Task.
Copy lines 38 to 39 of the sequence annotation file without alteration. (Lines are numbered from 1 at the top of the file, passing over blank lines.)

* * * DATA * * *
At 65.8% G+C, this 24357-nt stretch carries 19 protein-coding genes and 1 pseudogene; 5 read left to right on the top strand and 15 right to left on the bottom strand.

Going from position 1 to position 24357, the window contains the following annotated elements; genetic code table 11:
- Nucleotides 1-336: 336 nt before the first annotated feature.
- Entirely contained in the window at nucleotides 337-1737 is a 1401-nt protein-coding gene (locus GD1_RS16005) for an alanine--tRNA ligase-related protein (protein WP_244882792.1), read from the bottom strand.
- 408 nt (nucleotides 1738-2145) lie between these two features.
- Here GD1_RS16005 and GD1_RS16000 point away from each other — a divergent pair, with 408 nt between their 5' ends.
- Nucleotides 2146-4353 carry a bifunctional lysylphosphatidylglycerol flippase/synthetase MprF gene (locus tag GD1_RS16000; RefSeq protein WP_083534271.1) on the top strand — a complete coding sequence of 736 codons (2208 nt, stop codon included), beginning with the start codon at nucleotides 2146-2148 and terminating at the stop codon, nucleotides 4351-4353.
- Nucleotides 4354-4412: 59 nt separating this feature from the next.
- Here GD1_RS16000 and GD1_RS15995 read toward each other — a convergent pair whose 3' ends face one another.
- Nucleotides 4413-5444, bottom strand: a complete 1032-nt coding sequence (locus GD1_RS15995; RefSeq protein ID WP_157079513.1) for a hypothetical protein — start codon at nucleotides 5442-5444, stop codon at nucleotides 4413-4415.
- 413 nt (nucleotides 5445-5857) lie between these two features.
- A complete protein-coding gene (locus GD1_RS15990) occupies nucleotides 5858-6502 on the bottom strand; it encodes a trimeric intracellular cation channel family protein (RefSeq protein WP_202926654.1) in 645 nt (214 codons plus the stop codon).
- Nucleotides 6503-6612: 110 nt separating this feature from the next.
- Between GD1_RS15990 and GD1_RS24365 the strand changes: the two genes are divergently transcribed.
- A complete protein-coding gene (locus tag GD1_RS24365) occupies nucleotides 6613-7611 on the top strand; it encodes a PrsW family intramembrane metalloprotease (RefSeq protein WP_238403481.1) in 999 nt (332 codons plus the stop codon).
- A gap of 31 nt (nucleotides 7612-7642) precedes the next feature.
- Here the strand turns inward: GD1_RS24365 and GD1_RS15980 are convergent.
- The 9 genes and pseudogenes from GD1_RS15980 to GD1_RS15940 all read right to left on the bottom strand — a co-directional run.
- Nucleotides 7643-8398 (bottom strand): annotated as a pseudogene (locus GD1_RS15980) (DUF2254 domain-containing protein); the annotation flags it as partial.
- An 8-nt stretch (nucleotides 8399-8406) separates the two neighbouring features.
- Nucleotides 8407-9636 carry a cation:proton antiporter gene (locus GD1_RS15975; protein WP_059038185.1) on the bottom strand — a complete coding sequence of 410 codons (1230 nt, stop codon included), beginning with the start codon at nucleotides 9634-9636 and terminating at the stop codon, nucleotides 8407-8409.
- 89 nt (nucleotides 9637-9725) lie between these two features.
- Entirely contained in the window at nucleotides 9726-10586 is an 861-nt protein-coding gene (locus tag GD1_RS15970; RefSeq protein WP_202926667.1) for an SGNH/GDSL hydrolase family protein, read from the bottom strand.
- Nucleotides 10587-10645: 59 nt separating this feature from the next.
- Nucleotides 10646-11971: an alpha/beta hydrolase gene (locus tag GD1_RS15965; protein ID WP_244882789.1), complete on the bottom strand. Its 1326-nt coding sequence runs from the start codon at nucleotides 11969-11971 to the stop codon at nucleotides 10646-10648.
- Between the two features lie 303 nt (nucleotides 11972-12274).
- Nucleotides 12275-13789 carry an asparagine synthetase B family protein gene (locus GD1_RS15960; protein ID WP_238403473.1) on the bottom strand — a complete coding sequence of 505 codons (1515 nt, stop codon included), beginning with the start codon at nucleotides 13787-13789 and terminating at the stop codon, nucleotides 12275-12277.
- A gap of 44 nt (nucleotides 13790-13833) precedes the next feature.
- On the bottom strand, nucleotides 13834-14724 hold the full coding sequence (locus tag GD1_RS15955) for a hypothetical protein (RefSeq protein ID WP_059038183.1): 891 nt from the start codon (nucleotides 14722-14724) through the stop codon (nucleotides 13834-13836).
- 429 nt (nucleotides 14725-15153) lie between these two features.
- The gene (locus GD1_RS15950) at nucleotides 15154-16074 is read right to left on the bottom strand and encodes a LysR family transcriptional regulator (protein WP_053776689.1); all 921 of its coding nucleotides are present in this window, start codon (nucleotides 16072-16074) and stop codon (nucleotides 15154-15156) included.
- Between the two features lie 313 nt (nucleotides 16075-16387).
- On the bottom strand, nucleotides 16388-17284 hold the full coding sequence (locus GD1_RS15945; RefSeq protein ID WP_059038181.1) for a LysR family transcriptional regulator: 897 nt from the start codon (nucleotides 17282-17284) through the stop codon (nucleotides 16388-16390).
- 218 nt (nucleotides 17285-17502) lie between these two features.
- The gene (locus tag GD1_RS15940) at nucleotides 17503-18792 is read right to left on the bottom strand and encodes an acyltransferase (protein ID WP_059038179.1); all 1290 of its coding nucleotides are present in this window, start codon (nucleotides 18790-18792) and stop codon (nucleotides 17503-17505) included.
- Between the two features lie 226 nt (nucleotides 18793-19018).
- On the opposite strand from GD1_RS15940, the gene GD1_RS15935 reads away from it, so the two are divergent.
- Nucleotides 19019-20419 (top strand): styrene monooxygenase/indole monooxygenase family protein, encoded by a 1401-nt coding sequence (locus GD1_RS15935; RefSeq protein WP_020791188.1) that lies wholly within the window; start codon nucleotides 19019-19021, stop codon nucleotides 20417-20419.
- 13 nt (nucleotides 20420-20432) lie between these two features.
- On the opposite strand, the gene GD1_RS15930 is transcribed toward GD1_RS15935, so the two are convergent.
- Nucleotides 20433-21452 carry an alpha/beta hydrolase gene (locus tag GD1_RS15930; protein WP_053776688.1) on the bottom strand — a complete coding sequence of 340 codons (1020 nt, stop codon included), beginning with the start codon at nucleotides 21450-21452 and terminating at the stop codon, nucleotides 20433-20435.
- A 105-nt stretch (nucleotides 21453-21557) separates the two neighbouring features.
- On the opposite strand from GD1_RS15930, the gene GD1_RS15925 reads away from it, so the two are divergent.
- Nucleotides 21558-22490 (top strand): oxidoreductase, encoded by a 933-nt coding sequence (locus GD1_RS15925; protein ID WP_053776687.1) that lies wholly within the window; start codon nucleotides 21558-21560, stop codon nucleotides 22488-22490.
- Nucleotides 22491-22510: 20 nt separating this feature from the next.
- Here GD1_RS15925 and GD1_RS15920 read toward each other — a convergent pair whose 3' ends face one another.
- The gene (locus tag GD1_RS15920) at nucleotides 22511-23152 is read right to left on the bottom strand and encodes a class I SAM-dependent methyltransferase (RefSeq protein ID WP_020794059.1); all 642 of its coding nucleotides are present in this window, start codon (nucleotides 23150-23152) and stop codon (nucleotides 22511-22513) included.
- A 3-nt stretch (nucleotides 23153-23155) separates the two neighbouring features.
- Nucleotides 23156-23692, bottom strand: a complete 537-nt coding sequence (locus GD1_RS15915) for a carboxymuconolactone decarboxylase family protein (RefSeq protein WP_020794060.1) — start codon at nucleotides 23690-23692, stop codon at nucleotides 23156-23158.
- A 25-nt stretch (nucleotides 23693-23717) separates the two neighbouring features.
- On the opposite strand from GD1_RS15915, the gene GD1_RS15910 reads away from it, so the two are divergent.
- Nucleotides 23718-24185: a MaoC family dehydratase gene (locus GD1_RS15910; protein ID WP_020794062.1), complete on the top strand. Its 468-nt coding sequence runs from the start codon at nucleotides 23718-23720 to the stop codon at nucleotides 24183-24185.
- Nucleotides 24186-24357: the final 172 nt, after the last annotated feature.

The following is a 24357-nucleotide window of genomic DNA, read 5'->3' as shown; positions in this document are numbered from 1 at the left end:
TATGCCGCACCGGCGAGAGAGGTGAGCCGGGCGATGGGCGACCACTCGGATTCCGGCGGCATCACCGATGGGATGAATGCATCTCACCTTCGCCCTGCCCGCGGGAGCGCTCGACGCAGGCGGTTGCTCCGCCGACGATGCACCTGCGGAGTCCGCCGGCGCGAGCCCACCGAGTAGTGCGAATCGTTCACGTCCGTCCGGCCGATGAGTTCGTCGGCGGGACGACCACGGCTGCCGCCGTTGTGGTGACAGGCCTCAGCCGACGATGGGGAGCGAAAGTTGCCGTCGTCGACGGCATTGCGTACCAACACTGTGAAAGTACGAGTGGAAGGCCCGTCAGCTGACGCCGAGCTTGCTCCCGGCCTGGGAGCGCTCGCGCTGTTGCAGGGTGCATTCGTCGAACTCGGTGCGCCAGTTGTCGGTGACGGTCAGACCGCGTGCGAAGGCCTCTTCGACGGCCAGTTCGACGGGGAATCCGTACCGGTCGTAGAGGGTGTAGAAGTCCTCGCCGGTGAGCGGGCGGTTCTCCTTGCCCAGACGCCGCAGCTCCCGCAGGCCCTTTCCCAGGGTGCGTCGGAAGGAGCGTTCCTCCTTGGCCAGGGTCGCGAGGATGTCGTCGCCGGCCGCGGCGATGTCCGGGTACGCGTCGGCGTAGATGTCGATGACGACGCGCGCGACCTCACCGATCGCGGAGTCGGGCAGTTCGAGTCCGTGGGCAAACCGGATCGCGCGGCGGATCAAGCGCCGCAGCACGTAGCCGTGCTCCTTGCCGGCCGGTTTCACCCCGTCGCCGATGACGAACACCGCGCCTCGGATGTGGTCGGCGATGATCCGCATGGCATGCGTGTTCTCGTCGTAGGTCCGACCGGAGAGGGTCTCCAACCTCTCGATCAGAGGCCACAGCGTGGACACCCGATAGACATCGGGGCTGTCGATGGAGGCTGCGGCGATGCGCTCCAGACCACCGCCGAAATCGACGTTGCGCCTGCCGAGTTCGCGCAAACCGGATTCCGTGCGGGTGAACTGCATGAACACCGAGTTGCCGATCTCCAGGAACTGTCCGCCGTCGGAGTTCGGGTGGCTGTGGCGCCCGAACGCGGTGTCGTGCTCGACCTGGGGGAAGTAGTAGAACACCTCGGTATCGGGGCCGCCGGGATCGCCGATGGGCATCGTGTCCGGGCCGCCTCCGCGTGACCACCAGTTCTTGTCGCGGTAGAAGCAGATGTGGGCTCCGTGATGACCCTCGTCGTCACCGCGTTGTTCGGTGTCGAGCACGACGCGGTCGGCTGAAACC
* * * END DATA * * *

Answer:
- Nucleotides 19019-20419 (top strand): styrene monooxygenase/indole monooxygenase family protein, encoded by a 1401-nt coding sequence (locus GD1_RS15935; RefSeq protein WP_020791188.1) that lies wholly within the window; start codon nucleotides 19019-19021, stop codon nucleotides 20417-20419.
- 13 nt (nucleotides 20420-20432) lie between these two features.